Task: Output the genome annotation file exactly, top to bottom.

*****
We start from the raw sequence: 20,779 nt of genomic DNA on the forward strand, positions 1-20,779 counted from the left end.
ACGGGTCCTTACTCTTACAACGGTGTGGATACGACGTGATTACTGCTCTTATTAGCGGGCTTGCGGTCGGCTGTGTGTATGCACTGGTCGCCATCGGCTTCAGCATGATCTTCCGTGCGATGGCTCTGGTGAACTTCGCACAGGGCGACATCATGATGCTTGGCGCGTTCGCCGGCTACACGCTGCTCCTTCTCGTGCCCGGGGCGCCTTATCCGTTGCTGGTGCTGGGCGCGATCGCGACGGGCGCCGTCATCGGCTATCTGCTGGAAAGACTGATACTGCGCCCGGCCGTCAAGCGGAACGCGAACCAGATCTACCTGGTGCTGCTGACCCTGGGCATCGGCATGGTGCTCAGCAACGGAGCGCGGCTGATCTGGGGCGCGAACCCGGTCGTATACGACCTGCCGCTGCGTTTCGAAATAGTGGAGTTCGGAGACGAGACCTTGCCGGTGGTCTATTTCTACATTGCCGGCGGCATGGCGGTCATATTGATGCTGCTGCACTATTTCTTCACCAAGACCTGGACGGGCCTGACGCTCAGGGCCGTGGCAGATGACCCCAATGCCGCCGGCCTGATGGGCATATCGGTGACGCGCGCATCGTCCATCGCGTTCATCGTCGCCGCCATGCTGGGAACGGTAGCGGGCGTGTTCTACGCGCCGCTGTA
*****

We start from the raw sequence: 20,779 nt of genomic DNA on the forward strand, positions 1-20,779 counted from the left end.
ACGGGTCCTTACTCTTACAACGGTGTGGATACGACGTGATTACTGCTCTTATTAGCGGGCTTGCGGTCGGCTGTGTGTATGCACTGGTCGCCATCGGCTTCAGCATGATCTTCCGTGCGATGGCTCTGGTGAACTTCGCACAGGGCGACATCATGATGCTTGGCGCGTTCGCCGGCTACACGCTGCTCCTTCTCGTGCCCGGGGCGCCTTATCCGTTGCTGGTGCTGGGCGCGATCGCGACGGGCGCCGTCATCGGCTATCTGCTGGAAAGACTGATACTGCGCCCGGCCGTCAAGCGGAACGCGAACCAGATCTACCTGGTGCTGCTGACCCTGGGCATCGGCATGGTGCTCAGCAACGGAGCGCGGCTGATCTGGGGCGCGAACCCGGTCGTATACGACCTGCCGCTGCGTTTCGAAATAGTGGAGTTCGGAGACGAGACCTTGCCGGTGGTCTATTTCTACATTGCCGGCGGCATGGCGGTCATATTGATGCTGCTGCACTATTTCTTCACCAAGACCTGGACGGGCCTGACGCTCAGGGCCGTGGCAGATGACCCCAATGCCGCCGGCCTGATGGGCATATCGGTGACGCGCGCATCGTCCATCGCGTTCATCGTCGCCGCCATGCTGGGAACGGTAGCGGGCGTGTTCTACGCGCCGCTGTA